Cleaning & Restoration Association News

Apprentice Training Now a Reality for the IICRC

September 8, 2005
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The IICRC is in the process of implementing another groundbreaking move to help firms further along the educational trail with the introduction of the IICRC Apprentice Training Program.

Past IICRC President, IICRC instructor, and long-time advocate of entry level/basic skills training Mike West said, "Getting staff and newly hired people involved in your firm's training or certification system builds career-minded employees."

These are employees who will produce more and help you deliver a better range of services to your clients, which in turn helps keep existing clients, attracts new clients, and increases your company's bottom line. West brought this concept to the IICRC several years ago. His experience in the JanSan industry gave him an inside view of an industry crying out for more structured, consistent, entry-level training.

West, TAC Chair for Floor Care Technician Bob Merkt and TAC Chair for Stone, Masonry/Tile Cleaning Technician Dane Gregory have brought this concept to fruition. The IICRC Board of Directors approved the concept, and a Request for Proposal was sent out to many industry schools, and manufacturers.

The response favored designing courses in the same fashion as the typical IICRC certification courses, and letting various schools and providers come into compliance, get approved, and start teaching the courses. Gregory led the committee to put the final changes on the program and make it available to the interested schools and manufacturers.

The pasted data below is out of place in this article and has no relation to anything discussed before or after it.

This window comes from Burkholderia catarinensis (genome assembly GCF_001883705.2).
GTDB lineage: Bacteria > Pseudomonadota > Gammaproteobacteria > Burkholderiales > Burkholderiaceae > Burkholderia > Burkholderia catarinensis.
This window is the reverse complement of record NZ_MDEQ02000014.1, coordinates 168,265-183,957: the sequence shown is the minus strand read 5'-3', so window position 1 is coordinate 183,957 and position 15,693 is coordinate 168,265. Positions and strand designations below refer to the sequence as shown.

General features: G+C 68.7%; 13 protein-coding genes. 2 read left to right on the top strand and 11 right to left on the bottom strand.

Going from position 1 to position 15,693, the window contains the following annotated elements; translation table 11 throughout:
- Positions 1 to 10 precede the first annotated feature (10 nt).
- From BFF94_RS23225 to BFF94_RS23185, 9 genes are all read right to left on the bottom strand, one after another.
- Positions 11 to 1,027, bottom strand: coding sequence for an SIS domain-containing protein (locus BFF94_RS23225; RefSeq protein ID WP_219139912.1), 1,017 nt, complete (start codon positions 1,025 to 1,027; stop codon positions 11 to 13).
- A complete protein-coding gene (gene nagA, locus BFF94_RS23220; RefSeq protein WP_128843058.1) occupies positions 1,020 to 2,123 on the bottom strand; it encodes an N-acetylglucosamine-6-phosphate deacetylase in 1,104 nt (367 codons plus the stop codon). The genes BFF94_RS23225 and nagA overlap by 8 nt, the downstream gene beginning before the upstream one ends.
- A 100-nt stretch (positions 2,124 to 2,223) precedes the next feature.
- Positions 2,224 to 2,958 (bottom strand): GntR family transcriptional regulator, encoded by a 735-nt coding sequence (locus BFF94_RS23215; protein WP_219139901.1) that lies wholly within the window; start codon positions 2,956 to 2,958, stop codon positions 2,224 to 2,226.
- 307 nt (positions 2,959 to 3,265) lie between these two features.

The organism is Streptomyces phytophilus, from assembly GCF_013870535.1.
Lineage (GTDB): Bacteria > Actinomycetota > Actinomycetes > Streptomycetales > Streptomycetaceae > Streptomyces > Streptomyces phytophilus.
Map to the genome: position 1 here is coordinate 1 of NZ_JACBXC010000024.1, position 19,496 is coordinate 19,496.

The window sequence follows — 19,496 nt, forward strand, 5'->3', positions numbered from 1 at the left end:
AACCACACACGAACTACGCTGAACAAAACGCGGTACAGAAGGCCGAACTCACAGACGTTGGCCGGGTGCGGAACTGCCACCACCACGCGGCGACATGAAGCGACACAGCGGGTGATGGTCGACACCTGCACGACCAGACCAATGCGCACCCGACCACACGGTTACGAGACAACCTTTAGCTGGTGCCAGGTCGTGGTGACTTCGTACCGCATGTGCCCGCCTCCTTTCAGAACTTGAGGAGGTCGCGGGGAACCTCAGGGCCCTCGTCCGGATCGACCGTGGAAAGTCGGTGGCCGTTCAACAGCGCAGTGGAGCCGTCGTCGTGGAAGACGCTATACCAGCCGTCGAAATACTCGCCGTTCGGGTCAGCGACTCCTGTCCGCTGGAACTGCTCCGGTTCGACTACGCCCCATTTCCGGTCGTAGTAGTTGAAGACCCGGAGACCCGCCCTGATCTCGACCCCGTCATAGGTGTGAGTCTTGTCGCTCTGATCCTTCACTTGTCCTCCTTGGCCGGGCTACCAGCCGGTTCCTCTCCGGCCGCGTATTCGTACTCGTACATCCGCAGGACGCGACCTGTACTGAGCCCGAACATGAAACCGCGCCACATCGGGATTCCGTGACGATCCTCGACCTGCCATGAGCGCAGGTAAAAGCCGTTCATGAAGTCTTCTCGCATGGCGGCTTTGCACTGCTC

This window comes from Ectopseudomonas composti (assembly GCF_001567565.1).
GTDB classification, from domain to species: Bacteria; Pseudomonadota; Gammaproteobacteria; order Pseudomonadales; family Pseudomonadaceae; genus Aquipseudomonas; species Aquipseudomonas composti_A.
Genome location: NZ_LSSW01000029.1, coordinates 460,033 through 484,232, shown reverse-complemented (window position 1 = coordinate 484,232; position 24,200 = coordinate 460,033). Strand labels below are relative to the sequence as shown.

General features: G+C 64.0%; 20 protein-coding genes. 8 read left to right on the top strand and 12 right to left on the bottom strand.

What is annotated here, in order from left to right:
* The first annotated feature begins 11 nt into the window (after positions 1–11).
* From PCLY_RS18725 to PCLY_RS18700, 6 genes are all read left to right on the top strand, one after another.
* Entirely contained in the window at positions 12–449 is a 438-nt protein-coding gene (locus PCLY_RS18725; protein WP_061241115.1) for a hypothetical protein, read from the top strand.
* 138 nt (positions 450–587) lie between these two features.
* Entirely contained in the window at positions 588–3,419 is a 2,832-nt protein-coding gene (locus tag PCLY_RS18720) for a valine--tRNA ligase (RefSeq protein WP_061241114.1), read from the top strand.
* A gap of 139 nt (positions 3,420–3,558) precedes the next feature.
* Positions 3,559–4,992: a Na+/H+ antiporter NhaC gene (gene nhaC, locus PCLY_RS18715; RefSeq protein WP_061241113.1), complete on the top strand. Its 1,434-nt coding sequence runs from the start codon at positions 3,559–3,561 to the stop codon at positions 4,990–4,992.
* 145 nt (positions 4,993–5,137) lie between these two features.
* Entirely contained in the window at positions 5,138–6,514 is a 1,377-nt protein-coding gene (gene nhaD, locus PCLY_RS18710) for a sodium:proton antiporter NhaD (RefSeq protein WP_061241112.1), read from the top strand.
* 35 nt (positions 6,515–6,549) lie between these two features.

The training concept will be similar to the IICRC's existing certification courses. However, the new ‘Basic Skills' training will not be for certification. Attendance of a 4- to 6-hour course and successfully passing an exam will provide the attendee with a certificate signifying his or her attendance.

The ‘Basic Skills' training concept was originally aimed at the commercial carpet cleaning industry, for those individuals cleaning the largest percentage of carpet in the marketplace. Often times, these people have little or no training, resulting in poorly maintained carpet that can ultimately discourage its use.

The committee went one step further, looking at apprentice-training courses for most of our cleaning and restoration categories. This will enable firms to send office staff as well as technicians to an entry-level course, making them more customer friendly and productive when working with experienced technicians. It will also highlight for firms those employees who are dedicated to learning and advancing in the industry.

These courses will be short and to the point, providing enough information to an attendee to understand the basics of a subject while making them aware of the other training available to them. This should expose IICRC Certification Courses to literally tens of thousands of potential cleaning professionals. The ultimate goal is to provide better-trained technicians, thereby providing a better value to the flooring investments made by facility owners across the continent.

Drop by the IICRC booth at the Connections Convention and Trade Show, Sept. 23-25 in Las Vegas, to get all of the details on this and many more, new and exciting programs at the IICRC.

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